Perez gives support, funds to Simms

Court rules that ex-candidate's name will stay on ballot because it's too late to change

Maryland votes 2006

August 30, 2006|By Andrea F. Siegel | Andrea F. Siegel,sun reporter

Takoma park -- Four days after being removed by the Maryland Court of Appeals as a Democratic candidate for attorney general, Thomas E. Perez yesterday embraced Stuart O. Simms, a former Baltimore state's attorney, in the primary election.

But the state's highest court said yesterday that Perez's name will remain on the ballot - with notices at the polls warning that he is no longer a candidate.

Greeting about 80 supporters at what he referred to as "my funeral," Perez said that Simms' background prepares him for the role of "looking out for the underdog, the most vulnerable."

In backing Simms, Perez, a one-term Montgomery County councilman, eschewed Montgomery's State's Attorney Douglas F. Gansler. The winner of the primary is expected to face Republican Scott L. Rolle, the Frederick County state's attorney, in the contest to succeed longtime incumbent Democrat J. Joseph Curran Jr.

Perez had been considered the most liberal of the three contenders in the primary race, and had the backing of most unions and progressive groups.

Asked if he would financially aid Simms, whose campaign had about $66,000 two weeks ago, Perez said, "I've already bought an ad," referring to a forthcoming advertisement in the monthly Takoma Park and Silver Spring Voice newspapers in support of Simms.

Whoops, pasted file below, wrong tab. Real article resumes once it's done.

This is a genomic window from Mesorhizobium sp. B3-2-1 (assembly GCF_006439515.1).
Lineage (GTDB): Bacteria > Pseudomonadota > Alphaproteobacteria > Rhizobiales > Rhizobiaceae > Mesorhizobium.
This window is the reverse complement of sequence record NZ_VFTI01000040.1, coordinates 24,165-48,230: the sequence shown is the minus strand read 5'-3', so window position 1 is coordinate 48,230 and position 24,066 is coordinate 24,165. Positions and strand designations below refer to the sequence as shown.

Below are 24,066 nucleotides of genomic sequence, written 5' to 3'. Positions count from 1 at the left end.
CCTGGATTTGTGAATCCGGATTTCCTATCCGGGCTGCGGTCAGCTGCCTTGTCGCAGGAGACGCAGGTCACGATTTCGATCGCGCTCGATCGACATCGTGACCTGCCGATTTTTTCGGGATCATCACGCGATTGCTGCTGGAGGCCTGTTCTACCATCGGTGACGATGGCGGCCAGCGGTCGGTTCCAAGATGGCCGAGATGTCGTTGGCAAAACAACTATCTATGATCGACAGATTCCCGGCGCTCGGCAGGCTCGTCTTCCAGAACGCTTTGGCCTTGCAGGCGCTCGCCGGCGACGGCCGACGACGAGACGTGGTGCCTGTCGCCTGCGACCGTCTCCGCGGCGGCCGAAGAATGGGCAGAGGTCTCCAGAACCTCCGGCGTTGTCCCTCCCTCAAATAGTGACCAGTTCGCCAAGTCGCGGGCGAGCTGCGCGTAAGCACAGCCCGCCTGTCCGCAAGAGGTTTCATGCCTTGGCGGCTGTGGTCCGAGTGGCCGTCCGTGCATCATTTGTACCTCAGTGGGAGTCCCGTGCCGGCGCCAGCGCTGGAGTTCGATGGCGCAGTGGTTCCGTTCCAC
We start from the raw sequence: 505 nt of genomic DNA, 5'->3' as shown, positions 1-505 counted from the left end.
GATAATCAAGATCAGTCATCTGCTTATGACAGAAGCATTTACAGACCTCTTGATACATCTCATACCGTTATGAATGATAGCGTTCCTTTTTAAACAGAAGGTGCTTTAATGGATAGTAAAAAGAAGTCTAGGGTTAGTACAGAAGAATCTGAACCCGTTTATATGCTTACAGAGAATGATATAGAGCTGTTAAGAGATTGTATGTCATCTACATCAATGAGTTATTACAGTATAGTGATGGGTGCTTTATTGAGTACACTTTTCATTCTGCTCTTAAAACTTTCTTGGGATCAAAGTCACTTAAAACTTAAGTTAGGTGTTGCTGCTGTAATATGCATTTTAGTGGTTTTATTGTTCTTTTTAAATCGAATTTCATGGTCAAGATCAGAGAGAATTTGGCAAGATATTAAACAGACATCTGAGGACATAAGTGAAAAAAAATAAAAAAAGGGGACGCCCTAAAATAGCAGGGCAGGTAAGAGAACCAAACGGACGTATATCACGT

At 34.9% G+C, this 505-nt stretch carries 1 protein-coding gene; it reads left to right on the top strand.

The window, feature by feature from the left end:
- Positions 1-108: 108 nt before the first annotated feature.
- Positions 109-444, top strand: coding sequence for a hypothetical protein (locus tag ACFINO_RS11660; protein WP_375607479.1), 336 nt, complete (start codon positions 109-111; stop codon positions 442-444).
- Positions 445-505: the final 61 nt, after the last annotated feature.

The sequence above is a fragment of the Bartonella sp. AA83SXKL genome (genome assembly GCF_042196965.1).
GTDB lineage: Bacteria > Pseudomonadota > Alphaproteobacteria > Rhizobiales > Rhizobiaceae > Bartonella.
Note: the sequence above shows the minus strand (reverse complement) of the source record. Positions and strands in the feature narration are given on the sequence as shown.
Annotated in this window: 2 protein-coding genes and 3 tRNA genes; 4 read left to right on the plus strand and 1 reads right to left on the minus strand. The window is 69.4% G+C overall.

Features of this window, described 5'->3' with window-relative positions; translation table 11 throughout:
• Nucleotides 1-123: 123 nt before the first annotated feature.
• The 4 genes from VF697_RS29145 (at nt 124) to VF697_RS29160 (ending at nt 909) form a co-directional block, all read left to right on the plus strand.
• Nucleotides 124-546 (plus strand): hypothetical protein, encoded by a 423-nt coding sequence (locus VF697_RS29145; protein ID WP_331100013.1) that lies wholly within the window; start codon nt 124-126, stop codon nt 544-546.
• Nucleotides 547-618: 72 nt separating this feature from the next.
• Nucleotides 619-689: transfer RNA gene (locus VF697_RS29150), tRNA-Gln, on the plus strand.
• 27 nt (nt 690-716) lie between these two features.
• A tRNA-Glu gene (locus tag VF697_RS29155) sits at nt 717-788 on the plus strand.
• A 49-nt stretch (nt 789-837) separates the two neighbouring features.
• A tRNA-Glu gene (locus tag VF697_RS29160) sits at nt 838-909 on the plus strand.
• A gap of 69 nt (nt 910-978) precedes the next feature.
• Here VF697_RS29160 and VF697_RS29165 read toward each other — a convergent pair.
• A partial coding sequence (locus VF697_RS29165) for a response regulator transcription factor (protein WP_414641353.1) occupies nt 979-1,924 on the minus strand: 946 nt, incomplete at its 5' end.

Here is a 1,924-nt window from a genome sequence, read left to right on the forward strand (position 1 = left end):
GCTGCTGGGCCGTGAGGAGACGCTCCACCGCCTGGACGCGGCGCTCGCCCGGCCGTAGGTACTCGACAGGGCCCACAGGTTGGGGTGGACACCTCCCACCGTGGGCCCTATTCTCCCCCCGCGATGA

Perez can transfer up to $6,000 to Simms - who had been the running mate of Montgomery County Executive Douglas M. Duncan until late June, when Duncan ended his gubernatorial candidacy because of a health problem. Duncan gave $6,000 to the Simms campaign.

The endorsement of Simms came a few hours before the Court of Appeals modified Friday's order that Perez be removed from the ballot. It had ruled him ineligible to serve as attorney general because he had not been a practicing Maryland lawyer for the 10 years required by the Maryland Constitution.

Perez has been a member of the state bar since 2001, but argued that as a federal lawyer for years before then, he was able to appear in courts in all states - Maryland included.

State elections officials said they could not remove Perez's name from the ballot in time for the Sept. 12 election. The court yesterday accepted their proposal to keep his name on the ballot and warn that votes for him would not be counted.

"It would be impossible to redo the entire election in less than two weeks," said Linda H. Lamone, the state's elections administrator.

The decision left the Simms and Perez camps, which maintained that the technology should exist to readily remove Perez from the ballot, grimacing.

"We will do the best we can to educate the citizens so they can vote effectively," said Simms campaign manager Larry Gibson.

An absentee voter who has already cast a ballot for Perez can request a second absentee ballot.

"This race is a jump ball," Perez told supporters in his announcement at the Takoma Park Community Center. "And Stu Simms is going to win that jump ball."

Gansler spokesman Mike Morrill said some Perez supporters, such as Montgomery County Sheriff Ray Kight, have turned to Gansler.

The state AFL-CIO has scheduled an announcement today to endorse Simms.

Elections experts said Perez's endorsement and the shifting dynamics of the race are likely to boost Simms more than Gansler.

"I think this is going to be a close one. But ... Perez's endorsement gives Simms an edge along with the composition of the Democratic Party electorate," said Matthew Crenson, a Johns Hopkins University political scientist.

Sun reporter Melissa Harris contributed to this article.

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